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Questions Raised About Whether 17-Year-Olds Are Being Allowed To Vote In The Primary

Karen Kasler
Ohio voters stand in line to cast ballots in Columbus in 2015

In the past, 17 year olds who will be 18 by the fall election have been able to vote partisan ballots for candidates in the Ohio primary. A Democratic state representative who’s been critical of the Republican Secretary of State says they’re not able to this year.  But his office says that isn’t true. Ohio Public Radio’s Jo Ingles reports.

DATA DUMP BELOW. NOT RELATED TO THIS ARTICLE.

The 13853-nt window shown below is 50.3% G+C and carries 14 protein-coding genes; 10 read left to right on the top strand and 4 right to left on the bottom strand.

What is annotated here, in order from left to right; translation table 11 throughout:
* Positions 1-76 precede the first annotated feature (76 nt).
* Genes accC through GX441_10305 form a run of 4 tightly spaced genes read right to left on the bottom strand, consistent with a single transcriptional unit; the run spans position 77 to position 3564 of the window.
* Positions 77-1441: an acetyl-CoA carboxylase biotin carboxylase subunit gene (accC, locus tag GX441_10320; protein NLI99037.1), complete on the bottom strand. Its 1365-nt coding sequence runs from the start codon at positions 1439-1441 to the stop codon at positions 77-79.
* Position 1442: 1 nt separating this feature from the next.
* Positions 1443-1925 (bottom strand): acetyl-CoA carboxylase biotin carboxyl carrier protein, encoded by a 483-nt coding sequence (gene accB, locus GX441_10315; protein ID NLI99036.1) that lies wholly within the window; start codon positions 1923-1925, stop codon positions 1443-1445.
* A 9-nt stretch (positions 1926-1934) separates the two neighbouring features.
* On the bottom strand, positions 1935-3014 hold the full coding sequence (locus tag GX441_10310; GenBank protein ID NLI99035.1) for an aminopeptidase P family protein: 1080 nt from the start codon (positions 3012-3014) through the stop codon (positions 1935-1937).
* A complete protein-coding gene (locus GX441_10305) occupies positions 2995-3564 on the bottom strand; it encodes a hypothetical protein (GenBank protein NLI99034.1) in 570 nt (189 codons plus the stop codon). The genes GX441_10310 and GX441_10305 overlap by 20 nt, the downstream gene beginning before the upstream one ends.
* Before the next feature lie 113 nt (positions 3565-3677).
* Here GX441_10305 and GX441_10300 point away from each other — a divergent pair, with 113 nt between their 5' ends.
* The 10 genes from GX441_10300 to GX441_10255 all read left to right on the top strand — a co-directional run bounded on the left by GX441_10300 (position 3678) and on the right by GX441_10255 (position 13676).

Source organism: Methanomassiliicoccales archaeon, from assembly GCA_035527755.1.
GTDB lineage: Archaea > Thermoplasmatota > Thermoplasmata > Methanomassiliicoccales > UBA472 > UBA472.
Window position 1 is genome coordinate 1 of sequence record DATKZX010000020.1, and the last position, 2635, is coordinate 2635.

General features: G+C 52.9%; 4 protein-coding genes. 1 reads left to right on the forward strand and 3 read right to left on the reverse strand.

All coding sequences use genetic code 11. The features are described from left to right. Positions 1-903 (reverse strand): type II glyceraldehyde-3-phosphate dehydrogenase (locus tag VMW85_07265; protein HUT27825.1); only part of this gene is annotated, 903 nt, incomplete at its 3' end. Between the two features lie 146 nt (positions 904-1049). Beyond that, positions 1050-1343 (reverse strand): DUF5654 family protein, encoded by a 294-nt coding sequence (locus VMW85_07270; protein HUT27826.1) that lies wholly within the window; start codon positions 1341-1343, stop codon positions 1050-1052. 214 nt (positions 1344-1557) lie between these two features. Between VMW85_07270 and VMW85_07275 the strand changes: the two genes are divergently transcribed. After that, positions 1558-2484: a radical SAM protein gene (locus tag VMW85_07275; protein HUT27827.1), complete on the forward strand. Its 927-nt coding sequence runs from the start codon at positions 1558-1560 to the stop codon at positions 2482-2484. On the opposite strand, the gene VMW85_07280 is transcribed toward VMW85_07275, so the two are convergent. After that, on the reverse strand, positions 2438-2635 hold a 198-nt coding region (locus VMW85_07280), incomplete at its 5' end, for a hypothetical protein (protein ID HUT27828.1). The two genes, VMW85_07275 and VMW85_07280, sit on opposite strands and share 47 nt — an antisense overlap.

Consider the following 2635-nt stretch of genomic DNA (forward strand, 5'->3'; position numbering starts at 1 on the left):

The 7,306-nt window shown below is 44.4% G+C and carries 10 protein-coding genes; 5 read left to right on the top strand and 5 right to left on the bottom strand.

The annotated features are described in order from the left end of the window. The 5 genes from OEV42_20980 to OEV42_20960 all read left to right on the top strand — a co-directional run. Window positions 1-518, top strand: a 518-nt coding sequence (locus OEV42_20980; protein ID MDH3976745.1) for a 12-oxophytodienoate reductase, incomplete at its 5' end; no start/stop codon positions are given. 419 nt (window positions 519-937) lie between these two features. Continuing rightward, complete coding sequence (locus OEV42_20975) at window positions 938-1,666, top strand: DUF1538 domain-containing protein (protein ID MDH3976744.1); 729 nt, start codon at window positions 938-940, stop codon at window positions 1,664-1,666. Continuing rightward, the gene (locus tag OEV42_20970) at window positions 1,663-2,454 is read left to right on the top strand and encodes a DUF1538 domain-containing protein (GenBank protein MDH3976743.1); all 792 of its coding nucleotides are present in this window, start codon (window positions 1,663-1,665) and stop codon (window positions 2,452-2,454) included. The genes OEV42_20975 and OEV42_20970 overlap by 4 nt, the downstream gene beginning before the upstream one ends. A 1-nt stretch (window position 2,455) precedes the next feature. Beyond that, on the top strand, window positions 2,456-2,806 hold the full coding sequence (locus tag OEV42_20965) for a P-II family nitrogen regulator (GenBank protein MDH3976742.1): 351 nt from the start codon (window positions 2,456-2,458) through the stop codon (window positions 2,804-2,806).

Democratic Rep. Kathleen Clyde (D-Kent) is accusing Secretary of State Jon Husted of changing rules to deprive some young Ohioans from voting in this primary election.

“Seventeen year olds, for decades, have always been able to participate in the primary as long as they will be 18 years old and able to vote in the general.”

But Joshua Eck with the Ohio Secretary of State’s office says 17-year-olds who are going to be 18 before the general election are only allowed to vote on candidates for the offices that will be decided in the upcoming general election. Eck says the rules being followed now are the same rules followed by Husted’s predecessor, Democrat Jennifer Brunner.

Contact Jo Ingles at